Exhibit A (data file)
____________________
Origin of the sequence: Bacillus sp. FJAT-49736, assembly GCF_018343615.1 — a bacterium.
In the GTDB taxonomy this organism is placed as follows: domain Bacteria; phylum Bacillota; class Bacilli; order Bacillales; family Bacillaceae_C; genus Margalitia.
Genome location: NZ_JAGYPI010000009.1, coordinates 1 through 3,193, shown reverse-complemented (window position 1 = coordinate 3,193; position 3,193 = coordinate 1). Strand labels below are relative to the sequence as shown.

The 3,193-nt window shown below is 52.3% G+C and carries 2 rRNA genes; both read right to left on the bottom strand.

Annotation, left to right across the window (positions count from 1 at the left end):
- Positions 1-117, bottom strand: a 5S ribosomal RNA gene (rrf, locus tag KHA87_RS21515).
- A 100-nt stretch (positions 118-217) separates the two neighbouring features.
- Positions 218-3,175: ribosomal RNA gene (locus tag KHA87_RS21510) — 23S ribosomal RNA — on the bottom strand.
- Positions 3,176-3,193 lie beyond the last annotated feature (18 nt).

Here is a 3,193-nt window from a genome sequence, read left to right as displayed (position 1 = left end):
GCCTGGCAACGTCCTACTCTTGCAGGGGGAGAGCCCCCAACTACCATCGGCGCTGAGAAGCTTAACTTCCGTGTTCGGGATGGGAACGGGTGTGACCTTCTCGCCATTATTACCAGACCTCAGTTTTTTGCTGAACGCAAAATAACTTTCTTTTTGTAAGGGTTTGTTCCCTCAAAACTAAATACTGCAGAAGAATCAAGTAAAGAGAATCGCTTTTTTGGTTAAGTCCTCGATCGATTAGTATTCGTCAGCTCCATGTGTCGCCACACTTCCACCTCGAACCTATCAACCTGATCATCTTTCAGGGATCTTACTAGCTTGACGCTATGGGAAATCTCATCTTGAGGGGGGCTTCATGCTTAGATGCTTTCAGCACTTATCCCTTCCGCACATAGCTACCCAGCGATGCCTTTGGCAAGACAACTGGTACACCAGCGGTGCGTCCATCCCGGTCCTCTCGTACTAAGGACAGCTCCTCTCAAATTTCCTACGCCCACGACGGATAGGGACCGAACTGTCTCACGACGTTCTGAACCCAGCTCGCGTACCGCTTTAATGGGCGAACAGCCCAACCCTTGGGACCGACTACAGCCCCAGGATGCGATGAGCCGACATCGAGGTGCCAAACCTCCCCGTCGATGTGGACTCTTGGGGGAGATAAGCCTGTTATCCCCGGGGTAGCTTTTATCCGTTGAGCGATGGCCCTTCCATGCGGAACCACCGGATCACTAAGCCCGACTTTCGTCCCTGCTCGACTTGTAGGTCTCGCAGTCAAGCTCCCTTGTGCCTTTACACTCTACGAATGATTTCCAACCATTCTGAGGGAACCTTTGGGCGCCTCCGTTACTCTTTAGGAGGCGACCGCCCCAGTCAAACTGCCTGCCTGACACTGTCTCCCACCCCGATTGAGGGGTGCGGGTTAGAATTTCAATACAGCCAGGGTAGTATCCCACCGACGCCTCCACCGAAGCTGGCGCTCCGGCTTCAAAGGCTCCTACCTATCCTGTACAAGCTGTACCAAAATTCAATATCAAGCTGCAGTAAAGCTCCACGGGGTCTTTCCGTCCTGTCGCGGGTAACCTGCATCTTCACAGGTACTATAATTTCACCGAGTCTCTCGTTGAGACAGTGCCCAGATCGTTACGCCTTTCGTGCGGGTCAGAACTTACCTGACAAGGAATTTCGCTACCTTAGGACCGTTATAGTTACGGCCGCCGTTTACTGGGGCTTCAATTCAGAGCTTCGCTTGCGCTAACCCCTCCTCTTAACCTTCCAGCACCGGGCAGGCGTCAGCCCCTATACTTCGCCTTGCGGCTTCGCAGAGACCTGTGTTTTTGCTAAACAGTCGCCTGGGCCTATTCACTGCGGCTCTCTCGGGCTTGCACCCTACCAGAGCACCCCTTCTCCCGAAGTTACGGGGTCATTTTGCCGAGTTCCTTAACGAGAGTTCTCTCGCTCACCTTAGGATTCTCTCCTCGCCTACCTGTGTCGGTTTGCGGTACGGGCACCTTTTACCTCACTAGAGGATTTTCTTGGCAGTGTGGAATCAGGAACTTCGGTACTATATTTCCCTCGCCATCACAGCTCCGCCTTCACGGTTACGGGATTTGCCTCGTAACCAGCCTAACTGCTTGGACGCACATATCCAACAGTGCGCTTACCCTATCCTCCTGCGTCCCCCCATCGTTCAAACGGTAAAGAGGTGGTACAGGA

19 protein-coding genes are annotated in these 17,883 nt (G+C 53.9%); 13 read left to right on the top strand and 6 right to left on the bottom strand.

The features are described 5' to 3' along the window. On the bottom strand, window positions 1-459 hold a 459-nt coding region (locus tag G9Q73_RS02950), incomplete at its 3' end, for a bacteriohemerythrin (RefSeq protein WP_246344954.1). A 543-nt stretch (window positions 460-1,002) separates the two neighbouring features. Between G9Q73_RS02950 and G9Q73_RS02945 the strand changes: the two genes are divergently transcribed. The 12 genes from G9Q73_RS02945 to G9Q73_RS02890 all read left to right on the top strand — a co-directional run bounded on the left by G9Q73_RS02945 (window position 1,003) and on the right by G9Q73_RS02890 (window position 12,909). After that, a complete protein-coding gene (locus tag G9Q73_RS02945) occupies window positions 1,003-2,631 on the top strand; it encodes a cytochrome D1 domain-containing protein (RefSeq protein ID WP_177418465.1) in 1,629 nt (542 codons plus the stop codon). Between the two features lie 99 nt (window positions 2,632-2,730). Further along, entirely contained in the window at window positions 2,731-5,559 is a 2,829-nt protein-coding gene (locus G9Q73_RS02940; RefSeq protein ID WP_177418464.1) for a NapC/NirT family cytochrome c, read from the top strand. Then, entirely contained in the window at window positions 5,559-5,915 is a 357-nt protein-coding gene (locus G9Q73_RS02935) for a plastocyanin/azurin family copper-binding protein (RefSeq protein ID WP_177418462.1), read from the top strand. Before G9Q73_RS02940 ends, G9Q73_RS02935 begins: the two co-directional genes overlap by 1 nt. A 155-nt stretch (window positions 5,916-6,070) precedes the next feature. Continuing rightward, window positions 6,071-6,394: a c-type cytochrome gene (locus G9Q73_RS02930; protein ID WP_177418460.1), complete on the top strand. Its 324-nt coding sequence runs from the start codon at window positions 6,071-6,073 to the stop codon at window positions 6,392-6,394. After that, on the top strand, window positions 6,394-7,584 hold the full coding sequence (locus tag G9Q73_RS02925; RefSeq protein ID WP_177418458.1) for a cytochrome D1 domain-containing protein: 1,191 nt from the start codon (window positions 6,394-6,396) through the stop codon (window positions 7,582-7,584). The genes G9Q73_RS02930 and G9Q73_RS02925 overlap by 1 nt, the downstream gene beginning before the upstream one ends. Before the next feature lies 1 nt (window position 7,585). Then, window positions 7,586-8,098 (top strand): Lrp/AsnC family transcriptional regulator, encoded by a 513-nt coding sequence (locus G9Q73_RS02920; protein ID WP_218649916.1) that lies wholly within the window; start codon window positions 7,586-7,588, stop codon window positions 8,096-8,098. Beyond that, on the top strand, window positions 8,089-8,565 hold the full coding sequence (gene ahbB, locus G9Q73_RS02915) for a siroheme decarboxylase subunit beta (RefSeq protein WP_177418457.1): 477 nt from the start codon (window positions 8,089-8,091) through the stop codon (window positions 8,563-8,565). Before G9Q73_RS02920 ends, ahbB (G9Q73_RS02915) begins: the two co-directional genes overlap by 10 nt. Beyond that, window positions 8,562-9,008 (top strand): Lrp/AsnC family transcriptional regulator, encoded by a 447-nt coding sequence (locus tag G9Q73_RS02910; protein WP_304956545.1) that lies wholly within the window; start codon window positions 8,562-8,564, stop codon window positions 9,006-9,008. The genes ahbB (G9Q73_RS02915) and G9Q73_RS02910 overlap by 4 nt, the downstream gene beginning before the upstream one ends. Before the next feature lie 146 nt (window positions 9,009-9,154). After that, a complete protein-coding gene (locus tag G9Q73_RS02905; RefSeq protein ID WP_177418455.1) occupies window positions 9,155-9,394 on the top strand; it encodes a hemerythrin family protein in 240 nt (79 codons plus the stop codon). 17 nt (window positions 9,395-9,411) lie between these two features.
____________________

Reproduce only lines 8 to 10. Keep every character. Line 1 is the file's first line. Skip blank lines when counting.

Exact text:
- Positions 218-3,175: ribosomal RNA gene (locus tag KHA87_RS21510) — 23S ribosomal RNA — on the bottom strand.
- Positions 3,176-3,193 lie beyond the last annotated feature (18 nt).

Here is a 3,193-nt window from a genome sequence, read left to right as displayed (position 1 = left end):